Nature in Emily Dickinson's There's a Certain Slant of Light

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In the literary work "There's a certain Slant of Light"Emily Dickinson employs different stylistic devices. Specifically, the writer uses a calm, yet melancholic and satirical tone to reinforce her theme. Besides, the poem presents the role of nature on an individual. The essay, thus, discusses how nature serves to reveal individual viewpoints on death and remind individuals of the existence of death.

            The poem is written in a very somber and melancholy tone. The poet expresses these emotions through the language and choice of words she employs throughout the literary piece. For example, the narrator's expression as she looks at the slanting light passing through her window is somewhat surprising and depressing. As opposed to feeling excitement at the positive symbolism of the light, Dickinson exclaims, “That oppresses, — Heavenly Hurt, it gives us” (Dickinson 126). From the excerpt, it is as though the slant is making the light weigh down on the narrator. The impact of the light is so adverse that the writer only experiences emotional torture as, “We can find no scar” on the outside (Dickinson 126). Additionally, the light is so isolating and has made everything around the poet appear so oppressive like an “imperial affliction.” The speaker who the audience interacts with in the end has experienced the fading of the light and feels the sense of loneliness and estrangement. The last stanza finalizes with the daylight much closer to coming to an end the narrator much closer to death. When integrated, all these elements and choice of words define an atmosphere of melancholy.

            From a different perspective, on the surface, the tone in the poem can be considered calm. The choice of words defines a very peaceful and tranquil setting that suggests a very calm attitude towards the subject of discussion. For instance, the poet narrates about "winter afternoons"and a certain "slant of light,"which depict a very serene and positive atmosphere (Dickinson 126).  However, a critical analysis of the poem results in a tone shift as the meaning of the literature is depressing and discouraging. The fact that the “slanting light” which is supposed to symbolize happiness is associated with oppression and so much darkness creates the irony in the poem. As such, this irony and parallel structure that defines the scene of the literature, highlight a satirical tone.

            The poem also presents a unique viewpoint on the role of nature on the individual. Dickinson depicts nature as a distant and foreign force that serves to remind humans of the universal presence of death. The narrator lays open the conflict between the inner self and the outer nature and leaves it to the interpretive self to unravel the source of meaning. As such, the physical and emotional impressions that nature exerts upon individual consciousness are only significant within the person’s mind, “Where the Meanings, Are” (Dickinson 126).  In other word’s individuals view nature depending on how a person feels on the inside. For instance, considering that the speaker is depressed, she is unable to construe the slanting light as a symbol of joy or hope but deems it oppressive. In this light, Dickinson has used nature as a means to reflect on the life of the narrator. Nature, which is in defined in the slanting light and the wintery afternoon are a source of pain to the human spirit, reflecting the poet's grim outlook on life and the degree of her depression. Also, from a different perspective, nature is also a source of hope for the narrator. In the fourth verse, the poet’s voice indicates a sense of expectation as opposed to desolation. Dickinson personifies “Landscape” and “Shadows,” referring to them as though they were familiar (126). The fact that the landscape listens provides hope and the reader gets the sense that the narrator is no longer depressed and that she is perhaps optimistic.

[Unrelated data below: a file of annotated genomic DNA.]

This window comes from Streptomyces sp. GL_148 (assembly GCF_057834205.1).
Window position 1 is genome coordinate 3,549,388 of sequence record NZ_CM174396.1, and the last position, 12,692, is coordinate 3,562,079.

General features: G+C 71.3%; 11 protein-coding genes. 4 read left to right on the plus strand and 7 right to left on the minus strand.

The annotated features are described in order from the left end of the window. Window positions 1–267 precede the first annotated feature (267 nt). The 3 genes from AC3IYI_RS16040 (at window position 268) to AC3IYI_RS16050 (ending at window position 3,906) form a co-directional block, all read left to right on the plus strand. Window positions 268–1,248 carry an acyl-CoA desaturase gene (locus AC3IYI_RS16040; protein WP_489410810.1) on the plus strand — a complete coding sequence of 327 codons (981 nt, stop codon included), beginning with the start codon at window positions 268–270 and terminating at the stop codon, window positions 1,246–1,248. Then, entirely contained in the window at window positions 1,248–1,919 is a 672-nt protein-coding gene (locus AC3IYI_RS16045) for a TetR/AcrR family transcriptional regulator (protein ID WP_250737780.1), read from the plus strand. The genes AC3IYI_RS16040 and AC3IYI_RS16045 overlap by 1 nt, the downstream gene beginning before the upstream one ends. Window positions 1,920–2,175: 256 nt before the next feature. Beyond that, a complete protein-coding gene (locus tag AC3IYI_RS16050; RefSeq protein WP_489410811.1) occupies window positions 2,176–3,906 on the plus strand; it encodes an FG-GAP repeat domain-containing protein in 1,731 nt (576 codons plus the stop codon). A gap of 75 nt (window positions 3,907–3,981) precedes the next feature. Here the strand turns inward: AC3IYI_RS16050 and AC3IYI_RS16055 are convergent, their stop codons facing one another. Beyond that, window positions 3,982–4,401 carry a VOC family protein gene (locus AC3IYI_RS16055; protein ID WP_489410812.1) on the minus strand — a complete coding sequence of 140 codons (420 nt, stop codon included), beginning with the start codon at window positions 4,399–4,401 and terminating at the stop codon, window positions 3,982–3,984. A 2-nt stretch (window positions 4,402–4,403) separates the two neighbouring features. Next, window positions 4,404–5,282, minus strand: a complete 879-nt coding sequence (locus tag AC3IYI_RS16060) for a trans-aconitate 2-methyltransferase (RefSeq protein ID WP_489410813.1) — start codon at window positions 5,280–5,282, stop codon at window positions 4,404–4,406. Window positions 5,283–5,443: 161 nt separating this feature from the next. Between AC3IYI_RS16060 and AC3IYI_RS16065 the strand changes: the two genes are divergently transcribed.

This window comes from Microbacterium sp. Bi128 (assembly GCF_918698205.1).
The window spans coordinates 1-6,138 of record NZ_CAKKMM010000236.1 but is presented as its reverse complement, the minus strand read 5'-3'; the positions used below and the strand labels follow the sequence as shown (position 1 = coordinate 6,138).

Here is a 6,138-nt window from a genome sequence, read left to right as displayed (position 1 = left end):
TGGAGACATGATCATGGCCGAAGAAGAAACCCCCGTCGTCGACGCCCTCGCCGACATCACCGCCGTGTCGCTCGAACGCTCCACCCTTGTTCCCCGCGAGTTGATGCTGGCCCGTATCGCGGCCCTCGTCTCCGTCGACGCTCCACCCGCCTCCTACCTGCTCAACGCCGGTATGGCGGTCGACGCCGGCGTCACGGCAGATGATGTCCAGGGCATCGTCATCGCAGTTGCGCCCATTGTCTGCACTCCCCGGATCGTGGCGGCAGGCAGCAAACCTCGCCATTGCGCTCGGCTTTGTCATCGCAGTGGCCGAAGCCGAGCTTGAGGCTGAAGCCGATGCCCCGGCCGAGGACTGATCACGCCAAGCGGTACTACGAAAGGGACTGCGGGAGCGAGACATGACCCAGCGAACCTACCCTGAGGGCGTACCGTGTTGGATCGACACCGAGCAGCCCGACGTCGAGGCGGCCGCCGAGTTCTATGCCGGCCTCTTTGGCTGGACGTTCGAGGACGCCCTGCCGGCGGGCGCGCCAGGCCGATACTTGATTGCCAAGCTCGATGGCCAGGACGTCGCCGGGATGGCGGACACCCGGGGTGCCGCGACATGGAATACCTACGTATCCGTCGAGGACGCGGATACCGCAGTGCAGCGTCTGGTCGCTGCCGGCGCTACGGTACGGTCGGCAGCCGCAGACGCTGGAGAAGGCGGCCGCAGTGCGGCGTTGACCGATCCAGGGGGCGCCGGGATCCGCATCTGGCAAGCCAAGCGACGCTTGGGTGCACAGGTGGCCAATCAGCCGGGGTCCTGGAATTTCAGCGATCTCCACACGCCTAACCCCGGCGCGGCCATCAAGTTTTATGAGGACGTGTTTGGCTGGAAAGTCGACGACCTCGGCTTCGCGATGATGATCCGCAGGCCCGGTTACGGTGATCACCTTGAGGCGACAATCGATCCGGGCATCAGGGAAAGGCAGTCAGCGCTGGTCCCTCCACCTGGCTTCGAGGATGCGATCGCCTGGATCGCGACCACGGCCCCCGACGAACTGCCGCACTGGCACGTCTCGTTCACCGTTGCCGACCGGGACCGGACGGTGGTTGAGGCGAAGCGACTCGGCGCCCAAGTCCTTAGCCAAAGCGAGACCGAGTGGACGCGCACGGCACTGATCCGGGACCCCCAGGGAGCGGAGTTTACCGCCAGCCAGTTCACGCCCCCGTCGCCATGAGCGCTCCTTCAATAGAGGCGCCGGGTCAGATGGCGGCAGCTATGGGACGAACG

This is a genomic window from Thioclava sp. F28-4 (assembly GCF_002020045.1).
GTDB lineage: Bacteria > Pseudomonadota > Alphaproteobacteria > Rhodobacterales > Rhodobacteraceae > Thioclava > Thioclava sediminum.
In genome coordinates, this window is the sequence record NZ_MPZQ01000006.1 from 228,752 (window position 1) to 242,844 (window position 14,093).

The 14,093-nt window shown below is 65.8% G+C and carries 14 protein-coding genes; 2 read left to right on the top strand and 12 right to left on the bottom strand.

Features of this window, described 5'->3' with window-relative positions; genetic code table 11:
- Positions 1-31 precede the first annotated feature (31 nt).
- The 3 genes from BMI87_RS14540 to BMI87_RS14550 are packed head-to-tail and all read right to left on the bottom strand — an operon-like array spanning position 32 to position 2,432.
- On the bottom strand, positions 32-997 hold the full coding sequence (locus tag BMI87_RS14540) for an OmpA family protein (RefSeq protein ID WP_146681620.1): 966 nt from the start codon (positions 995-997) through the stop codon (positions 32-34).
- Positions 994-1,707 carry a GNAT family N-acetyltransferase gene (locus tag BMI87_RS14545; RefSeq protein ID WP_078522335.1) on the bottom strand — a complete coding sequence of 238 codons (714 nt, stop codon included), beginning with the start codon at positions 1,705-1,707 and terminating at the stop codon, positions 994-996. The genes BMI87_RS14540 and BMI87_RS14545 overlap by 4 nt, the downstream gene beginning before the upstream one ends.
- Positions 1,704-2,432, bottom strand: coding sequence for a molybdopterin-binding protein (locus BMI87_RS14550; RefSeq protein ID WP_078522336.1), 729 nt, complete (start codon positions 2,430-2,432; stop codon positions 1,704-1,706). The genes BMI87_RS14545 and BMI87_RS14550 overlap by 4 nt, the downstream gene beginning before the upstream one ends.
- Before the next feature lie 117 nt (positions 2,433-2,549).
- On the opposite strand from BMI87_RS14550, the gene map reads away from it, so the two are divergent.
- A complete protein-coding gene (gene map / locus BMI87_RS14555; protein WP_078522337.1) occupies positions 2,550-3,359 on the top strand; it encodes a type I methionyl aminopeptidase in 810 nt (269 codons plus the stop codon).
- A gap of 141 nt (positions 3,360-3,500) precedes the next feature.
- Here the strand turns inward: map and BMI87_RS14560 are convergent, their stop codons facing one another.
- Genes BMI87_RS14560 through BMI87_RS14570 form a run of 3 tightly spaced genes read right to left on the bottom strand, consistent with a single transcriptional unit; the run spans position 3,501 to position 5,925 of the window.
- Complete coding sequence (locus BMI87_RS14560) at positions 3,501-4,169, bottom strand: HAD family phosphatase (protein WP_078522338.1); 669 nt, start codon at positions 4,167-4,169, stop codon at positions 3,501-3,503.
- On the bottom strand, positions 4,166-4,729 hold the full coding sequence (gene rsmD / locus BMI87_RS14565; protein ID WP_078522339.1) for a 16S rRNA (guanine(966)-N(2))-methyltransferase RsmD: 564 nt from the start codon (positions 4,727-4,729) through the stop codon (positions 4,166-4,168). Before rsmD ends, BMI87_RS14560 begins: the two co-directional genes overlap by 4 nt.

Also, nature has also been used to depict the specific outlooks individuals hold towards death. For instance, in the literature, the poet views the world from the perspective of death. At the beginning of the poem, the cathedral tunes combine with the depressing feeling of winter afternoons, and the second stanza further exemplifies the image with the phrase “Heavenly Hurt” (Dickinson 126). These phrases may be construed to mean that the oppression the narrator endures may not be bad after all, but happy as it is termed the "Seal Despair."From the context of the third verse, the “seal” could represent what awaits an individual between the phases of life and death (Dickinson 126). The third stanza symbolizes the concept of eternity that is exemplified in an afterlife upon death. The seal is an assurance of some sort that comes from a divine place. As such, in “There’s a certain Slant of Light,” nature symbolizes an individual’s perspective on death, specifically, the poet’s belief of an afterlife.

            In conclusion, Emily Dickinson uses this piece of literature to express the concept of light from a different perspective. The melancholic tone helps exemplify the mysterious and oppressive nature of the light. Additionally, the slanting light highlights the unique role of nature on individuals. 

Work Cited

Dickinson, Emily. Dickinson: Selected Poems and Commentaries. Edited by Helen Vendler, The Belknap P of Harvard UP, 2010.

November 24, 2023

Art Literature

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